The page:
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I'm using Spring with Hibernate as a JPA provider and are trying to get a @OneToMany (a contact having many phonenumbers) to save the foreign key in the phone numbers table. From my form i get a Contact object that have a list of Phone(numbers) in it. The Contact get persisted properly (Hibernate fetches an PK from the specified sequence). The list of Phone(numbers) also gets persisted with a correct PK, but there's no FK to the Contacts table.

public class Contact implements Serializable {
@OneToMany(mappedBy = "contactId", cascade = CascadeType.ALL, fetch=FetchType.EAGER)
private List<Phone> phoneList;
}

public class Phone implements Serializable {
@JoinColumn(name = "contact_id", referencedColumnName = "contact_id")
@ManyToOne
private Contact contactId;
}

@Repository("contactDao")
@Transactional(readOnly = true)
public class ContactDaoImpl implements ContactDao {
    @Transactional(readOnly = false, propagation = Propagation.REQUIRES_NEW)
    public void save(Contact c) {
    em.persist(c);
    em.flush();
    }
}


@Controller
public class ContactController {
    @RequestMapping(value = "/contact/new", method = RequestMethod.POST)
    public ModelAndView newContact(Contact c) {
    ModelAndView mv = new ModelAndView("contactForm");
    contactDao.save(c);
    mv.addObject("contact", c);
    return mv;
    }
}

Hopefully I got all of the relevant bits above, otherwise please let me know.

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2 Answers 2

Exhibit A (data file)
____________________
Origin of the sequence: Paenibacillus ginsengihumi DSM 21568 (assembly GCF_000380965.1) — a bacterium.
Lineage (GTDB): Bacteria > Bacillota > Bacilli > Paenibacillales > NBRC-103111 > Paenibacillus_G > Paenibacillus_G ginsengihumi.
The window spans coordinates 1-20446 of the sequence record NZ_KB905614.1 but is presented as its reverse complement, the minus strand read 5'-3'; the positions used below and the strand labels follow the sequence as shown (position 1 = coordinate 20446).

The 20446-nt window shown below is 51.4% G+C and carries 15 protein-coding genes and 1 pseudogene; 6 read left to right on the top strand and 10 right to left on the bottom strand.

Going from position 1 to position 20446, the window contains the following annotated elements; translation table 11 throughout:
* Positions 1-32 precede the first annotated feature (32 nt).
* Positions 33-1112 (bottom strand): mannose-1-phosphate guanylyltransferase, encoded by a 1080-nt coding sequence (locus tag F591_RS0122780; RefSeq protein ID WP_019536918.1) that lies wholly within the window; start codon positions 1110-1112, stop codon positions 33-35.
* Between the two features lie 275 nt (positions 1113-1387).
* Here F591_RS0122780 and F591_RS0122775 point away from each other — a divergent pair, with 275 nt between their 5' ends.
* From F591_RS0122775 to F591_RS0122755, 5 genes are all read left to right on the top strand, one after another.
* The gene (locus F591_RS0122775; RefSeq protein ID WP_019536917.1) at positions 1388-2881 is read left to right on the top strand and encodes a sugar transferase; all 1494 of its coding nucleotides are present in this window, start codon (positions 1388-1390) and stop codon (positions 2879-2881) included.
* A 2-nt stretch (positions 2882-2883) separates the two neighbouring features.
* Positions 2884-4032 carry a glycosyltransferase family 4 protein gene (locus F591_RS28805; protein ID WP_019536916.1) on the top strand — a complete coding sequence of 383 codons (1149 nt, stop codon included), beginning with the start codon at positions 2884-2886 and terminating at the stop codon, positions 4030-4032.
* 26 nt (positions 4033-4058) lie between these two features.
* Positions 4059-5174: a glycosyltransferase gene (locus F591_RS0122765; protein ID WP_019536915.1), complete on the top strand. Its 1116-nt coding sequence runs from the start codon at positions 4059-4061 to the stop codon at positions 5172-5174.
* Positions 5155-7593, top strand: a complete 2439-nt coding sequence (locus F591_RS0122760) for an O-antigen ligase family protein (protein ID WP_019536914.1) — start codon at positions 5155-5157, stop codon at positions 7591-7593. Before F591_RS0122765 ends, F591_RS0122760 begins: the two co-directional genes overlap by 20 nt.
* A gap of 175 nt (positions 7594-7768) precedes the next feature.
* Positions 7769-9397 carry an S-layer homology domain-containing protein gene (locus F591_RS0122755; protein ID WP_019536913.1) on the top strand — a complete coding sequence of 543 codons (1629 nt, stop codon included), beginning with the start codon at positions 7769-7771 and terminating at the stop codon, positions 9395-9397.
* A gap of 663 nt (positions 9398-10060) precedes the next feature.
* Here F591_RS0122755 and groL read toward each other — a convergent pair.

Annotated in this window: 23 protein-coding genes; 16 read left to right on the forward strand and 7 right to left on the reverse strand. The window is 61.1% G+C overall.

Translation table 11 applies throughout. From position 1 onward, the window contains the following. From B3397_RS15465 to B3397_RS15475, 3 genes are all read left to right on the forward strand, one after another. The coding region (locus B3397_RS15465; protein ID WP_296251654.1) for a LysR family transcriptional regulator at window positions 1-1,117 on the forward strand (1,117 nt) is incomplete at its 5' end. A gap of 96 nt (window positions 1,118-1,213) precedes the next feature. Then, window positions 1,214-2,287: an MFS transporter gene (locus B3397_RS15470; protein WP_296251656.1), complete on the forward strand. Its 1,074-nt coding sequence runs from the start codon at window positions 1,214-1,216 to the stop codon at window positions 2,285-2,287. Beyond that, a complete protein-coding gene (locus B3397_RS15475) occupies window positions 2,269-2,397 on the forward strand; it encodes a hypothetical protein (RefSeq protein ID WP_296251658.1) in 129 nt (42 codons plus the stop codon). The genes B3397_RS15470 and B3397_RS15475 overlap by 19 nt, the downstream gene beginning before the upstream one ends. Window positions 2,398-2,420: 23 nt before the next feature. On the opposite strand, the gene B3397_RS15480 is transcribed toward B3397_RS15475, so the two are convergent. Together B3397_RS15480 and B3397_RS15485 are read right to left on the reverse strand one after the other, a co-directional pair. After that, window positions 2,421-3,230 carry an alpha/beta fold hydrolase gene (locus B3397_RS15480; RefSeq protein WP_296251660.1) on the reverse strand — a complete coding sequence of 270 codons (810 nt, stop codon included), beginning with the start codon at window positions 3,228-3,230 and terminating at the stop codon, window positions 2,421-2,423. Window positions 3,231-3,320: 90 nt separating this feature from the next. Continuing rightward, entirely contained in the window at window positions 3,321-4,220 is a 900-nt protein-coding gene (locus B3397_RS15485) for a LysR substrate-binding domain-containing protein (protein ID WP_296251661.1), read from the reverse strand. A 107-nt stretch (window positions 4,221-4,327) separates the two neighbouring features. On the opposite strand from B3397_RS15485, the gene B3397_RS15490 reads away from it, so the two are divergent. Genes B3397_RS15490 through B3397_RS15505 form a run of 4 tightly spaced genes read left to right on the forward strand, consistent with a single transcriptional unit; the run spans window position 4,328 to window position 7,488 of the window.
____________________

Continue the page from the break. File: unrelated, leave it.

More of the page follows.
up vote 9 down vote accepted

You have to manage the Java relationships yourself. For this kind of thing you need something like:

@Entity
public class Contact {
  @Id
  private Long id;

  @OneToMany(cascade = CascadeType.PERSIST, mappedBy = "contact")
  private List<Phone> phoneNumbers;

  public void addPhone(PhoneNumber phone) {
     if (phone != null) {
        if (phoneNumbers == null) {
            phoneNumbers = new ArrayList<Phone>();          
        }
        phoneNumbers.add(phone);
        phone.setContact(this);
     }
  }

  ...
}

@Entity
public class PhoneNumber {
  @Id
  private Long id;

  @ManyToOne
  private Contact contact;

  ...
}
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Thanks, setting the java relationships solved it. –  NA. May 2 '09 at 13:15
5  
Is the addPhone method correct? It looks to me like the null check is in the wrong place. –  Mark Byers Jan 11 '11 at 13:03
    
phone.setContact(this) - it colud be a memory leak? or not? –  Kirill Bazarov Feb 5 at 11:56
    
Why do I have to manage the java relationship myself? What if I have a unidirectional relationship? –  Fagner Brack Oct 10 at 21:51

In reply to Cletus' answer. I would say that it's important to have the @column annotation on the id fields, as well as all the sequence stuff. An alternative to using the mappedBy parameter of the @OneToMany annotation is to use the @JoinColumn annotation.

As a kinda aside your implementation of addPhone needs looking at. It should probably be something like.

public void addPhone(PhoneNumber phone) {
    if (phone == null) {
        return;
    } else {
        if (phoneNumbers == null) {
            phoneNumbers = new ArrayList<Phone>();
        }
        phoneNumbers.add(phone);
        phone.setContact(this);
    }
}
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